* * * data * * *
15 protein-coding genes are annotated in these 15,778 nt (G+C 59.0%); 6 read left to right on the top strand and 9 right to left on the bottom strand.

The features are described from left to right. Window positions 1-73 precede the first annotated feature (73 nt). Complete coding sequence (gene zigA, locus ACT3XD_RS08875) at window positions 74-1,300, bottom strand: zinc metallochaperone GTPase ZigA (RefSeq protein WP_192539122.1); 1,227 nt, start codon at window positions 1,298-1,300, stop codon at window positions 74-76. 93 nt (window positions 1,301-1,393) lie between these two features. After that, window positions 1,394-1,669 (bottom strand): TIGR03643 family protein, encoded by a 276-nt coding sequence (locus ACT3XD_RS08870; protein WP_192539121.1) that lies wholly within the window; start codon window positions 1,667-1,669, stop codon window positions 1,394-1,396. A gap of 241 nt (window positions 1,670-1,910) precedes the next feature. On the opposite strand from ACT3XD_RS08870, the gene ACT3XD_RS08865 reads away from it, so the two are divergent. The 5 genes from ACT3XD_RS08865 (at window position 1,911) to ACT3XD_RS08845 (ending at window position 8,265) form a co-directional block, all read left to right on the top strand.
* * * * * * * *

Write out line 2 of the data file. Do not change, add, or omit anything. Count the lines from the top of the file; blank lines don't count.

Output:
The features are described from left to right. Window positions 1-73 precede the first annotated feature (73 nt). Complete coding sequence (gene zigA, locus ACT3XD_RS08875) at window positions 74-1,300, bottom strand: zinc metallochaperone GTPase ZigA (RefSeq protein WP_192539122.1); 1,227 nt, start codon at window positions 1,298-1,300, stop codon at window positions 74-76. 93 nt (window positions 1,301-1,393) lie between these two features. After that, window positions 1,394-1,669 (bottom strand): TIGR03643 family protein, encoded by a 276-nt coding sequence (locus ACT3XD_RS08870; protein WP_192539121.1) that lies wholly within the window; start codon window positions 1,667-1,669, stop codon window positions 1,394-1,396. A gap of 241 nt (window positions 1,670-1,910) precedes the next feature. On the opposite strand from ACT3XD_RS08870, the gene ACT3XD_RS08865 reads away from it, so the two are divergent. The 5 genes from ACT3XD_RS08865 (at window position 1,911) to ACT3XD_RS08845 (ending at window position 8,265) form a co-directional block, all read left to right on the top strand.